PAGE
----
Hera Campana Louvre Ma2283.jpg

Queen of the Immortals

Queen of the Gods
Queen of the Olympus

Queen of Heaven
Goddess of
Women, Marriage, Family, Childbirth, Sky, Air, Queenship and Starry Heaven
Sacred Animals
Heifer, Peacock, Cuckoo, Lion, Panther
Pomegranate, Diadem, Lotus-Tipped Staff
Kronos & Rhea
Roman Name

Too many parameters

Hera (Greek: Ἥρᾱ) is the Greek goddess of women, marriage, childbirth, sky, air, queenship, and starry heaven. She is the youngest daughter of Kronos and Rhea, and the sister and final wife of Zeus, and thus the Queen of Olympus and Queen of the Gods. The cow and the peacock are sacred to her.

There is a rumor that states that it if you are blessed by Hera you do not have to worry about a thing about relationships.

Hera reigns as Zeus's wife. Praise both Hera and Zeus for blessings will rain upon you as the Greeks know since the ancient centuries have it as a secret.


Hera presides over the right ordering of marriage. The legitimate offspring of her union with Zeus are Ares (the god of war), Hebe (the goddess of youth), Eris (the goddess of discord) Eileithyia (goddess of childbirth), Enyo. Enyo, a war goddess responsible with the destruction (goddess of battle), Angelos (a chitonic goddess) and perhaps Hephaistos (god of fire and blacksmiths). It is said she gave birth to Hephaistos  without Zeus, because she was jealous of his love toward Athena. When Hephaistos was born she saw his ugliness and cast him from Olympus.

Hephaistos gained revenge against Hera for rejecting him by making her a magical throne which bound her and would not allow her to leave. At the bidding of Zeus, the other gods begged Hephaistos to let her go, but he repeatedly refused. Later Dionysos came to him and got him drunk and convinced him to release Hera from the thrown. After Hephaistos released Hera, Zeus gave him Aphrodite as his wife.

Early Life

Hera was born to Kronos and Rhea. Kronos had made it a practice of eating his children once they are born. Years later, Hera's brother, Zeus had given Rhea a mustard, wine, and herb mixture to give to Kronos. He thought it would make him unstoppable, but instead he vomited up his now full grown children. As they were immortal, they were growing inside his stomach. Eventually Zeus had chopped Kronos into pieces with his own sickle, and threw him into Tartarus.


Zeus had asked her to be his queen, but she knew of his many other wives and denied his requests. Slyly, Zeus made a thunderstorm and turned into a disheveled cuckoo. Hera felt sorry for it, so she held it to keep it warm. Zeus then forced himself upon her. She married him to cover her shame.


After Hera gave birth to Hephaestus, he was so ugly and lame that she threw him off of Olympus. He landed on an island and his legs were permanently damaged. He now has an awkward walk and his home is on the island that he landed on.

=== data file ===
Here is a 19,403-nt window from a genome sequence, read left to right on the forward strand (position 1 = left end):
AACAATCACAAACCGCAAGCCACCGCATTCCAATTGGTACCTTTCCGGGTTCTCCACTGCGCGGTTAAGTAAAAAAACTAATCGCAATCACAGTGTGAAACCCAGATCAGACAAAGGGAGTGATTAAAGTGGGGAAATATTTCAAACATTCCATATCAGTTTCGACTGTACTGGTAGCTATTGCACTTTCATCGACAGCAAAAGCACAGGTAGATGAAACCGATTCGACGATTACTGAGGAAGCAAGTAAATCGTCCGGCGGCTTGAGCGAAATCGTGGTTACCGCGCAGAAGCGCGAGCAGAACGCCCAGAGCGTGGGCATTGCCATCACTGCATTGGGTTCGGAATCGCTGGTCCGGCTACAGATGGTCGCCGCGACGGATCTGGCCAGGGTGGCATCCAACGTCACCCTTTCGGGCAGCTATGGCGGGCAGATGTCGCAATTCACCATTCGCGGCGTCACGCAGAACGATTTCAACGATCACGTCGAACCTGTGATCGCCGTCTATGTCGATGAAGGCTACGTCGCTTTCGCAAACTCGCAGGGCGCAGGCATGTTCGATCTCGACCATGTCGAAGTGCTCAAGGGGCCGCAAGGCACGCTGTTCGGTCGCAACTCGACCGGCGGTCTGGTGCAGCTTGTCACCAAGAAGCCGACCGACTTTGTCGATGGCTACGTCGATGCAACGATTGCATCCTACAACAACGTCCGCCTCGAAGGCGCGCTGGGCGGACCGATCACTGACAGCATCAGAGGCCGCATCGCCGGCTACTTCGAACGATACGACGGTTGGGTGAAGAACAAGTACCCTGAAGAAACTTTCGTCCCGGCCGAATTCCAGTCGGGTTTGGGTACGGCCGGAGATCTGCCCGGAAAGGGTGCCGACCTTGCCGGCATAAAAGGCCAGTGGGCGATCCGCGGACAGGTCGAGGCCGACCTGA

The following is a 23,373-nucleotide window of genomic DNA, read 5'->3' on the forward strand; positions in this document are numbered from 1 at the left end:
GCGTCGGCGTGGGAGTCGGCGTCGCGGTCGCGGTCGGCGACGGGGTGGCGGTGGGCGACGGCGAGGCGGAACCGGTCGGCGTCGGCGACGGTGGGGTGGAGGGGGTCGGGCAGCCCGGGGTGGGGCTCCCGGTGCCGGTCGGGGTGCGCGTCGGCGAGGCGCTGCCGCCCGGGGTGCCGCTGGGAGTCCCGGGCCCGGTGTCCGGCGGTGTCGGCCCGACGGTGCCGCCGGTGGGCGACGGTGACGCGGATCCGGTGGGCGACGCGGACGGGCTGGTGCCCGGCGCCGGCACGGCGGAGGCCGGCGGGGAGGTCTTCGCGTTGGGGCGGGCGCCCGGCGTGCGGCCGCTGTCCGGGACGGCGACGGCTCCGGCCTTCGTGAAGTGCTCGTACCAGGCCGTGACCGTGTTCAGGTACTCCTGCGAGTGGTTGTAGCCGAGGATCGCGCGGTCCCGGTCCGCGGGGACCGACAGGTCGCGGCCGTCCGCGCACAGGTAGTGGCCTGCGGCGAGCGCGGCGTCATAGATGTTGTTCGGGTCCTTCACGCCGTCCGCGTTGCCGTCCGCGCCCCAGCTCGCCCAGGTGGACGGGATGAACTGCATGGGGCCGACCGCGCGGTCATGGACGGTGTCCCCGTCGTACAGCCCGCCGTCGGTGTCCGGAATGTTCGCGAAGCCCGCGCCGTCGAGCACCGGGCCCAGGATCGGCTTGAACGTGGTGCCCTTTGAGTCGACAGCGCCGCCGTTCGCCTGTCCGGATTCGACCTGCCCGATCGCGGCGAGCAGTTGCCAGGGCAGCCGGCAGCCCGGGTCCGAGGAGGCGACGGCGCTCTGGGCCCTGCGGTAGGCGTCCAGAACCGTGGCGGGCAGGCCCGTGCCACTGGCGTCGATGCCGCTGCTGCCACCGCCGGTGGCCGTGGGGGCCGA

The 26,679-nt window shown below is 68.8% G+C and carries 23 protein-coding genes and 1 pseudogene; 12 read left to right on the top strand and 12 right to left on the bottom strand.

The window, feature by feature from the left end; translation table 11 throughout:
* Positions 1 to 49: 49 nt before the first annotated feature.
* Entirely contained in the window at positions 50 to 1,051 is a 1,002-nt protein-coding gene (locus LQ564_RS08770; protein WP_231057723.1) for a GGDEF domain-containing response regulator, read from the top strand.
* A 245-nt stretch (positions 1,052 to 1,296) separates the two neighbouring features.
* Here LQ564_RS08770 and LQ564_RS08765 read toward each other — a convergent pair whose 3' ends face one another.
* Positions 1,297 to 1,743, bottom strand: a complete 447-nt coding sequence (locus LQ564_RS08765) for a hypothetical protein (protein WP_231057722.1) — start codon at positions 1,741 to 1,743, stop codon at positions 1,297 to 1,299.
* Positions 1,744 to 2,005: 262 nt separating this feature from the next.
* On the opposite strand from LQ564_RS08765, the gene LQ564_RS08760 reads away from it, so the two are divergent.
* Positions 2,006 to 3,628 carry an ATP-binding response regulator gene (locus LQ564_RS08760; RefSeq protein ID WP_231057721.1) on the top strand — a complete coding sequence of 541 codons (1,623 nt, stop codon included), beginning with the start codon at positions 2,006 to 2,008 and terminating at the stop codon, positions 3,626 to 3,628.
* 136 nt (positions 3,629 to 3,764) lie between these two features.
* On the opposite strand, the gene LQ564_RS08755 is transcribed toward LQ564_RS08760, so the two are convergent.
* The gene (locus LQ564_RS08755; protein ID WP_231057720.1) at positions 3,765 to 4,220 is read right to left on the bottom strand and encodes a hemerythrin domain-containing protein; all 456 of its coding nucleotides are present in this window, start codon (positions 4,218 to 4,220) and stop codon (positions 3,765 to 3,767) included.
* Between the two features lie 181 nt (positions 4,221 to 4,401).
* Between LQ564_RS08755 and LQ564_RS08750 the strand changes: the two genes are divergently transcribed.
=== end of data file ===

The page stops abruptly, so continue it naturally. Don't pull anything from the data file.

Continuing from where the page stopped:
When Zeus and Io were having an affair, he tried to hide it from Hera by creating thick clouds over them, so that Hera couldn't see down to him. However, Hera knew that Zeus must be under the clouds, so she went down to earth and went under the clouds. Zeus, worrying about Hera's wrath, turned his lover, Io, into a stunning white heifer. Hera was not fooled. She knew this was one of Zeus' tricks but she pretended that she didn't know. She asked Zeus if she could keep the cow and Zeus, not wanting her to find out, allowed Hera to take the cow to their palace in Olympus. Hera tied Io to a tree and set Argos to watch over her.

Argos was a faithful companion of Hera, and was the best guard that there ever was. This was because his body was completely covered in one hundred blue eyes. Also, Argos never closed more than half of his eyes at once, so he never missed anything.

When Zeus could no longer stand Io's distress, he sent Hermes, the sneakiest of gods, to set Io free. Hermes disguised himself as a shepherd and went to Argos, playing music on a pipe. Argos enjoyed the music and the company of another person as he was very bored watching a cow all day. After Hermes finished his tune he began to tell a very dull story. Eventually, fifty of Argos' eyes fell asleep and then one-by-one, his other fifty began to fall asleep as well. When all hundred were closed, Hermes touched each one with his wand, making them stay shut in eternal sleep. Hermes untied the cow and Io ran back to her father, who was a river god named Inachus. Inachus didn't recognize his daughter but when Io spelled out her name in the sand, her father understood. Inachus went to Zeus with extreme anger. Zeus killed Inachus with a thunderbolt, and ever since, the river bed of Inachus has been dry. Finally, when Hera saw Argos dead and Io gone, she became extremely angry. She sent a gadfly to chase the cow wherever she went and to continuously sting her. Io ran all over Greece, trying to get away from the fly. When Io arrived in Egypt, the Egyptians worshipped the beautiful cow and she became an Egyptian goddess. Hera told Zeus that he could turn Io back into a human if he promised to never look at her again.

After Io had been turned back, she became the goddess-queen of Egypt and her son with Zeus became the king after her.